Is Conor McGregor Actually The Best UFC Fighter?

Published on 11/01/2021

Conor McGregor is a household name, for sure. Everyone knows of the Irish hot-headed, fiery-tempered, mixed martial artist- but for the right reasons? Could you name every UFC fighter? Probably not. Even the people he comes up against in a fight, you may not have even heard of prior to said fight. The issue up for debate here, is what are Conor’s goals? Does Conor actually have the desire to become the ultimate fighting champion? Is the goal to be the center of media attention? Or simply, is his goal to rake in huge amounts of cash. At the end of the day, we know he has become accustomed to the glamorous lifestyle, but still shows his personality wherever he goes. You can take the man out Ireland, but you can’t take the Irish out of the man. So what we’re going to explore just below is whether or not Conor is actually the best fighter in the UFC, or whether he is perhaps just the biggest name.

Shutterstock 1213706338

Shutterstock 1213706338



In terms of MMA, Conor has a good record. In a total of 28 fights, he was victorious in 22 of them, 19 by knockout also. This does mean he’s had 6 losses though, so he is clearly beatable in the octagon. Although we wonder if controversy out of the ring and money-pursuing interests has distracted him as he falls further down the rankings. Conor currently stands at 9th in rankings in the lightweight category for UFC. This is a far fall from once being the holder of UFC Featherweight Championship belt and the UFC Lightweight Championship belt. Conor is clearly talented, but if he wants to reach the heights he once reached, the Notorious needs to put his head down and work.


Conor strayed away from UFC in 2017 in the build up to the big-money match against Floyd “Money” Mayweather. The fight was billed as huge not just because it was two massive names in the ring together, but it was Conor’s first professional boxing match too. Conor is an animal in the octagon, but how was he going to do without the use of his feet (primarily, kicking). Additionally, since the fight was on PPV, nobody could stop talking about all the money the pair would make. It was said that the end result didn’t matter all that much, because both men were going to be richer than their wildest dreams afterwards. It was said that after the fight, even though Conor lost, he walked away with $85 Million, while Mayweather walked away with $275 Million. What did we learn (on paper) from the fight? Conor lasted the full rounds with Mayweather in the ring, losing by decision. So even though Conor lost, it showed that he put up a good fight and could hold his own against a top boxer. Does this show Conor as a true professional? Or simply that he was tactical enough to extract the maximum amount of cash in an obvious result.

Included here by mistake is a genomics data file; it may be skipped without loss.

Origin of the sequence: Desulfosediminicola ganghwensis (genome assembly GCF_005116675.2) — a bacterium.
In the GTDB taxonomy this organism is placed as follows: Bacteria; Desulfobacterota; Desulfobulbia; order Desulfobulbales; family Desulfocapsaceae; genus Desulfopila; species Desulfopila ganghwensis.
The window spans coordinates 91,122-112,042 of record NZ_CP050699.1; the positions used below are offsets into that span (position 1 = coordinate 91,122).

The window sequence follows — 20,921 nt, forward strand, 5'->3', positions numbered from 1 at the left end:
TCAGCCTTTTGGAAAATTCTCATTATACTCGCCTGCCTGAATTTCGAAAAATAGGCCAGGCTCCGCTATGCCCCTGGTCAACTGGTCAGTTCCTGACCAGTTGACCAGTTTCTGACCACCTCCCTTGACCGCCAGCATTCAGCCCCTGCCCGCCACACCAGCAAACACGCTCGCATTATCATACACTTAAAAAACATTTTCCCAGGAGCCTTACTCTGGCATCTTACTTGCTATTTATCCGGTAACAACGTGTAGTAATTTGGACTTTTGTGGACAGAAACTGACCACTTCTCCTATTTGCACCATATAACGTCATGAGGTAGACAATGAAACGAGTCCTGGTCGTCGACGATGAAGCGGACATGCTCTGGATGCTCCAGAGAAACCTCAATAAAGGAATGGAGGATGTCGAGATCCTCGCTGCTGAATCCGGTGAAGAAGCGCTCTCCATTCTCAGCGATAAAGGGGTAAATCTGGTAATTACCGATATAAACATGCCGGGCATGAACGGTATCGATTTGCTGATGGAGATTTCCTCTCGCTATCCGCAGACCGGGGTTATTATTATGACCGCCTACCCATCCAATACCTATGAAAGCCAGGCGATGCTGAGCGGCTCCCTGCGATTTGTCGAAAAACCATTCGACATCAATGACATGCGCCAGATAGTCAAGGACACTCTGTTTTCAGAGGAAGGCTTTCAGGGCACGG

We wonder if Conor’s career has been somewhat hindered by his antics outside of the ring/octagon. The father of three has found himself in many sticky situations over the years, and we seriously question his temperament. What began as speeding offences lead to the Bellator 187 incident (Conor illegally entered the ring before the fight was over and assaulted the referee), the UFC 223 Media Day bus attack (where Conor and his entourage ambushed Khabib Nurmagomedov’s team bus and threw pobjects at the bus) as well as various assaults and violent behavior. It just seems like Conor can’t always handle the professional responsibility of being so central in the spotlight.


Is money Conor’s main aim here? The man has clearly altered his desires towards this simple aim in recent years, but how much money is too much? At what point do you have enough money and just want to be the best? Conor is only 33, he has many years of fighting left in him, if he can keep it to the rings; perhaps he will be the best once again. Conor even developed his own whiskey brand, Proper No. Twelve Irish Whiskey, which he recently sold a majority stake to Proximo Spirits in a deal worth up to $600 Million. Sure, this wasn’t just Conor, but also his business partners, but we are sure he got a tidy sum from the deal. This makes us think that everything Conor does is for money, rather than success.

Can Conor turn it all around, focus, train hard and get those belts back? Time will tell, but we certainly hope so.